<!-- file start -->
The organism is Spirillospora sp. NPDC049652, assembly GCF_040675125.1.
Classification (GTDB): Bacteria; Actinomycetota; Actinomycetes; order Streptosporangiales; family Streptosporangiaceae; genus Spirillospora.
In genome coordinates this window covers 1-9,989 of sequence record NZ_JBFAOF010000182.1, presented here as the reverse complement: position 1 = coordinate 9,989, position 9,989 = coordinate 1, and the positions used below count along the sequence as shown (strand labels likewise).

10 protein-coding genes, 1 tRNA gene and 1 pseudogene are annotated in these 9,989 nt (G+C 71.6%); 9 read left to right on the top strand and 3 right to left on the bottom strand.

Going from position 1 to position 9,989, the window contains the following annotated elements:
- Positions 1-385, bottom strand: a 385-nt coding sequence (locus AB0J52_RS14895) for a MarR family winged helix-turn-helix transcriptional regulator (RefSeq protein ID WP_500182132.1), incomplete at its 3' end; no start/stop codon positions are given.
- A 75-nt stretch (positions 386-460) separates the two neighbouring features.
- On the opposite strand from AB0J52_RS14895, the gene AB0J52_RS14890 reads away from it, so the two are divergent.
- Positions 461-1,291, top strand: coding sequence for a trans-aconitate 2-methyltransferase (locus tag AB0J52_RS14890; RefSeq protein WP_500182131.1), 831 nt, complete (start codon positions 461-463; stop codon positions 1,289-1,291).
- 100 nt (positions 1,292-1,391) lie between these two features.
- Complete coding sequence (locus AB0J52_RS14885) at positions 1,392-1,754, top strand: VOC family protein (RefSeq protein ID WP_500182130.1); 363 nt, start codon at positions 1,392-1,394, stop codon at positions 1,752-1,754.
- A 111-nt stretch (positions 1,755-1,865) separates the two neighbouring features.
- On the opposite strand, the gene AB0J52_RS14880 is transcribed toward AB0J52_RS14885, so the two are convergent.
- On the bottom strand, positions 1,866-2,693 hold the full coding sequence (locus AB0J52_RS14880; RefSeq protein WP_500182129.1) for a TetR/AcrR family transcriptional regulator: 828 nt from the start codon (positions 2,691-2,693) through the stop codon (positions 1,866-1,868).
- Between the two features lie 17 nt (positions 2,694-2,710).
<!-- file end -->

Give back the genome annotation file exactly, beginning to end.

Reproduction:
The organism is Spirillospora sp. NPDC049652, assembly GCF_040675125.1.
Classification (GTDB): Bacteria; Actinomycetota; Actinomycetes; order Streptosporangiales; family Streptosporangiaceae; genus Spirillospora.
In genome coordinates this window covers 1-9,989 of sequence record NZ_JBFAOF010000182.1, presented here as the reverse complement: position 1 = coordinate 9,989, position 9,989 = coordinate 1, and the positions used below count along the sequence as shown (strand labels likewise).

10 protein-coding genes, 1 tRNA gene and 1 pseudogene are annotated in these 9,989 nt (G+C 71.6%); 9 read left to right on the top strand and 3 right to left on the bottom strand.

Going from position 1 to position 9,989, the window contains the following annotated elements:
- Positions 1-385, bottom strand: a 385-nt coding sequence (locus AB0J52_RS14895) for a MarR family winged helix-turn-helix transcriptional regulator (RefSeq protein ID WP_500182132.1), incomplete at its 3' end; no start/stop codon positions are given.
- A 75-nt stretch (positions 386-460) separates the two neighbouring features.
- On the opposite strand from AB0J52_RS14895, the gene AB0J52_RS14890 reads away from it, so the two are divergent.
- Positions 461-1,291, top strand: coding sequence for a trans-aconitate 2-methyltransferase (locus tag AB0J52_RS14890; RefSeq protein WP_500182131.1), 831 nt, complete (start codon positions 461-463; stop codon positions 1,289-1,291).
- 100 nt (positions 1,292-1,391) lie between these two features.
- Complete coding sequence (locus AB0J52_RS14885) at positions 1,392-1,754, top strand: VOC family protein (RefSeq protein ID WP_500182130.1); 363 nt, start codon at positions 1,392-1,394, stop codon at positions 1,752-1,754.
- A 111-nt stretch (positions 1,755-1,865) separates the two neighbouring features.
- On the opposite strand, the gene AB0J52_RS14880 is transcribed toward AB0J52_RS14885, so the two are convergent.
- On the bottom strand, positions 1,866-2,693 hold the full coding sequence (locus AB0J52_RS14880; RefSeq protein WP_500182129.1) for a TetR/AcrR family transcriptional regulator: 828 nt from the start codon (positions 2,691-2,693) through the stop codon (positions 1,866-1,868).
- Between the two features lie 17 nt (positions 2,694-2,710).